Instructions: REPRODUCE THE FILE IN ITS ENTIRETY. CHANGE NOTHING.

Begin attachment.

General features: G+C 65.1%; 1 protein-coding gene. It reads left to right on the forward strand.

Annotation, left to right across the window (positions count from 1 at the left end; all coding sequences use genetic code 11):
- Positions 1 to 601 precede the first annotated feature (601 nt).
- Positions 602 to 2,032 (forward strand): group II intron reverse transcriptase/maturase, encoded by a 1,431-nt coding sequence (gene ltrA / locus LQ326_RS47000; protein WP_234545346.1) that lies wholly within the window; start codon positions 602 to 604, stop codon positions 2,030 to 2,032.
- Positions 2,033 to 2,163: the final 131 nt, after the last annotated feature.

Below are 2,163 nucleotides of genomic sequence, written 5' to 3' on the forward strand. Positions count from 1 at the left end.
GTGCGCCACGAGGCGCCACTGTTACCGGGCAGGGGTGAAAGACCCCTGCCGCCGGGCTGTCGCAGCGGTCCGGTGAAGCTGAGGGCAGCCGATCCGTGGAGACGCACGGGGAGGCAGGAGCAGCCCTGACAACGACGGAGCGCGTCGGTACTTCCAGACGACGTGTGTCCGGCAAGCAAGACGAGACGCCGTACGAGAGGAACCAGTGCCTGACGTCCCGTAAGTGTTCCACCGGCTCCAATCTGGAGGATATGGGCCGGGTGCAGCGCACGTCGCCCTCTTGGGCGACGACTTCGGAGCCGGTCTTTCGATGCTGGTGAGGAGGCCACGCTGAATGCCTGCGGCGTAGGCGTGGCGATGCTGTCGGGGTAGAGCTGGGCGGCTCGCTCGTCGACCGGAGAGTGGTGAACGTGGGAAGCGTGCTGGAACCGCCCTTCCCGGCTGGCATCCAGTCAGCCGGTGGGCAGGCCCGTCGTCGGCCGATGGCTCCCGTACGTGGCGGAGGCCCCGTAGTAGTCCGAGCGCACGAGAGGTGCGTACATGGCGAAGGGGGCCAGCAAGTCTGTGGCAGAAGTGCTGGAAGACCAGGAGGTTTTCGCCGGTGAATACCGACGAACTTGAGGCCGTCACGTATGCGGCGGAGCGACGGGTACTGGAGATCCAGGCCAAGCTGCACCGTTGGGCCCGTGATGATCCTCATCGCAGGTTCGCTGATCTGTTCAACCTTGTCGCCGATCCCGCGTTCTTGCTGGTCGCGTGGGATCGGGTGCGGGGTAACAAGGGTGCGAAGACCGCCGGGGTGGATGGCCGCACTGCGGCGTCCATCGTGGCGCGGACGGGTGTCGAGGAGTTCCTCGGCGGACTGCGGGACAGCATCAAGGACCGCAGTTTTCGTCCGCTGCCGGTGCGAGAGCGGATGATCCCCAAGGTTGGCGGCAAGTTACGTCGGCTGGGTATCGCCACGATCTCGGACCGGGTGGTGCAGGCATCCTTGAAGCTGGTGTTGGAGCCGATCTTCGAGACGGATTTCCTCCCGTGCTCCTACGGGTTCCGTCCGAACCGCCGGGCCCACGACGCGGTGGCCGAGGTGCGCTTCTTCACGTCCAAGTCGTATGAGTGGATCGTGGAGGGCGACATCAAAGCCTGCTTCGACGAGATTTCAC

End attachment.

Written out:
General features: G+C 65.1%; 1 protein-coding gene. It reads left to right on the forward strand.

Annotation, left to right across the window (positions count from 1 at the left end; all coding sequences use genetic code 11):
- Positions 1 to 601 precede the first annotated feature (601 nt).
- Positions 602 to 2,032 (forward strand): group II intron reverse transcriptase/maturase, encoded by a 1,431-nt coding sequence (gene ltrA / locus LQ326_RS47000; protein WP_234545346.1) that lies wholly within the window; start codon positions 602 to 604, stop codon positions 2,030 to 2,032.
- Positions 2,033 to 2,163: the final 131 nt, after the last annotated feature.

Below are 2,163 nucleotides of genomic sequence, written 5' to 3' on the forward strand. Positions count from 1 at the left end.
GTGCGCCACGAGGCGCCACTGTTACCGGGCAGGGGTGAAAGACCCCTGCCGCCGGGCTGTCGCAGCGGTCCGGTGAAGCTGAGGGCAGCCGATCCGTGGAGACGCACGGGGAGGCAGGAGCAGCCCTGACAACGACGGAGCGCGTCGGTACTTCCAGACGACGTGTGTCCGGCAAGCAAGACGAGACGCCGTACGAGAGGAACCAGTGCCTGACGTCCCGTAAGTGTTCCACCGGCTCCAATCTGGAGGATATGGGCCGGGTGCAGCGCACGTCGCCCTCTTGGGCGACGACTTCGGAGCCGGTCTTTCGATGCTGGTGAGGAGGCCACGCTGAATGCCTGCGGCGTAGGCGTGGCGATGCTGTCGGGGTAGAGCTGGGCGGCTCGCTCGTCGACCGGAGAGTGGTGAACGTGGGAAGCGTGCTGGAACCGCCCTTCCCGGCTGGCATCCAGTCAGCCGGTGGGCAGGCCCGTCGTCGGCCGATGGCTCCCGTACGTGGCGGAGGCCCCGTAGTAGTCCGAGCGCACGAGAGGTGCGTACATGGCGAAGGGGGCCAGCAAGTCTGTGGCAGAAGTGCTGGAAGACCAGGAGGTTTTCGCCGGTGAATACCGACGAACTTGAGGCCGTCACGTATGCGGCGGAGCGACGGGTACTGGAGATCCAGGCCAAGCTGCACCGTTGGGCCCGTGATGATCCTCATCGCAGGTTCGCTGATCTGTTCAACCTTGTCGCCGATCCCGCGTTCTTGCTGGTCGCGTGGGATCGGGTGCGGGGTAACAAGGGTGCGAAGACCGCCGGGGTGGATGGCCGCACTGCGGCGTCCATCGTGGCGCGGACGGGTGTCGAGGAGTTCCTCGGCGGACTGCGGGACAGCATCAAGGACCGCAGTTTTCGTCCGCTGCCGGTGCGAGAGCGGATGATCCCCAAGGTTGGCGGCAAGTTACGTCGGCTGGGTATCGCCACGATCTCGGACCGGGTGGTGCAGGCATCCTTGAAGCTGGTGTTGGAGCCGATCTTCGAGACGGATTTCCTCCCGTGCTCCTACGGGTTCCGTCCGAACCGCCGGGCCCACGACGCGGTGGCCGAGGTGCGCTTCTTCACGTCCAAGTCGTATGAGTGGATCGTGGAGGGCGACATCAAAGCCTGCTTCGACGAGATTTCAC